An investigation into the nature and determinants of maternal morbidity related to delivery and the puerperium in rural Bangladesh
PublisherBRAC Research and Evaluation Division (RED)
MetadataShow full item record
CitationGoodbum, E. A., Chowdhury, M., Gazi, R., Marshall, T., Graham, W., & Karim, F. (1994, June). An investigation into the nature and determinants of maternal morbidity related to delivery and the puerperium in rural Bangladesh. Research Reports (1994): Health Studies, Vol - XlV, 18–123.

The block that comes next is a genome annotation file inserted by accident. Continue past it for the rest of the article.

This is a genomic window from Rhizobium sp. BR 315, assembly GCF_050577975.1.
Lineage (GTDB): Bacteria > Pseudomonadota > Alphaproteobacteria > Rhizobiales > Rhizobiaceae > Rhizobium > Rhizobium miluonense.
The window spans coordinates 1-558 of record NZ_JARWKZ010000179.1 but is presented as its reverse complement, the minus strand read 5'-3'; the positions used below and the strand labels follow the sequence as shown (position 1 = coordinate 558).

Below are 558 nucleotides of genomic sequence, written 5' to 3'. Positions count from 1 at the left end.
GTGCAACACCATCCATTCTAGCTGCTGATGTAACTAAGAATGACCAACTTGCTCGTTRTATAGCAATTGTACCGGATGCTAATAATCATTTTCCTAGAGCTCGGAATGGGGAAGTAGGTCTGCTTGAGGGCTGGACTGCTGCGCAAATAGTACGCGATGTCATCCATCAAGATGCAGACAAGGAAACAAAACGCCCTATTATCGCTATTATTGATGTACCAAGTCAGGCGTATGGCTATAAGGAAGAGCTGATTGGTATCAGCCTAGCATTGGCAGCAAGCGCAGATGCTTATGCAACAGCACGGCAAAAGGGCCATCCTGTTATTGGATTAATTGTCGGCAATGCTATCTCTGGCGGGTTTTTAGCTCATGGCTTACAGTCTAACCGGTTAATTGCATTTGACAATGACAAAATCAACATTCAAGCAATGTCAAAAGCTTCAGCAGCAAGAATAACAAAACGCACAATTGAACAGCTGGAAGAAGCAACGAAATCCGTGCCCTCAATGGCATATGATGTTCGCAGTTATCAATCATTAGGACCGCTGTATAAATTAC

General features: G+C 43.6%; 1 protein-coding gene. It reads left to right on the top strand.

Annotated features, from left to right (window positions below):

It has been estimated that 99% of the world's maternal deaths (currently estimated to be about . 500,000 per annum) occur in developing countries. In Bangladesh, as in many other resource ·poor countries, the maternal mortality ratio has been estimated at between 5 .and 6 deaths per .1 000 live births. The main medical causes of these deaths are haemorrhage, infection, eclampsia, obstructed labour and septic abortion. Far less is known about the nature, determinants, levels and ~ends of maternal morbidity than · is known about maternal mortality. Until recently it was thought that there might be about 16.5 morbidities for every maternal death. More recent estimates· suggest that this figure is far too low and that there may be as many as 100 morbidities for every death meaning that more than 61.8 million women suffer significant ill health annually as a result of childbearing. Studies of maternal deaths which have investigated the timing of maternal deaths show that the majority occur in the post-partum period. It seems likely that most maternal morbidities arise at this time also and are linked to events at delivery. These conditions which include pelvic sepsis, anaemia, prolapse, vesico-vaginal fist~la and prolapse, may not result in death but may have serious social and physical consequences for women. · There have been very few community based studies of maternal morbidity in the post-partum period. One study from Honduras has reported that 28% of women developed complications during the puerperium, but in most countries facility based data is all that is available. Studies which have measured the prevalence of conditions which are long-term consequences of childbirth have often found that the prevalence can be very high. For instance, a recent crosssectional community based study conducted in Egypt discovered that 56% of .508 women examined had demonstrable prolapse. A study in Birmingham UK found that the number of women suffering significant ill health as a result of childbirth was as high as 6~.9%. A recent cross-sectional retrospective study of maternal morbidity in Bangladesh found that around 80% of women reported ill health associated with childbearing. One of the major issues in the estimation of levels of maternal morbidity in the community centres around the measurement techniques needed to provide accurate information. Compared to child health, very little work has been done in this field. Since 1989 a group based at the London School of Hygiene and Tropical Medicine (LSHTM) has co-ordinated a programme of methodological research on maternal health with the objective of evaluating existing methods of measuring maternal health, particularly in the community, and of developing, piloting and promoting the use of new approaches. Most interventions to improve maternal morbidity and mortality have focused on ante-natal care with referral of high risk cases to appropriate medical facilities. However, there has been considerable debate as to the value of ante-natal care in a situation where referral facilities are 11 20 absent or inadequate. In addition, in many countries, such as Bangladesh, where most deliveries occur at home, there have been programmes for training traditional birth attendants. However, it is uncertain how far delivery practices play a part in the aetiology of maternal morbidities, and the effectiveness of the interventions in prevention have never been adequately evaluated. Postpartum care is rarely given prominence in programmes for maternal care and no protocol for optimum surveillance has been developed despite recent interest in the potential of this period for integrated maternal, child and family planning interventions. In order to describe the pattern of maternal morbidity during the puerperium in Bangladesh, define the most important determinants of this morbidity and suggest approaches for future postnatal programmes a collaborative research study was undertaken by BRAC, ar1d the London School of Hygiene and Tropical Medicine (LSHTM).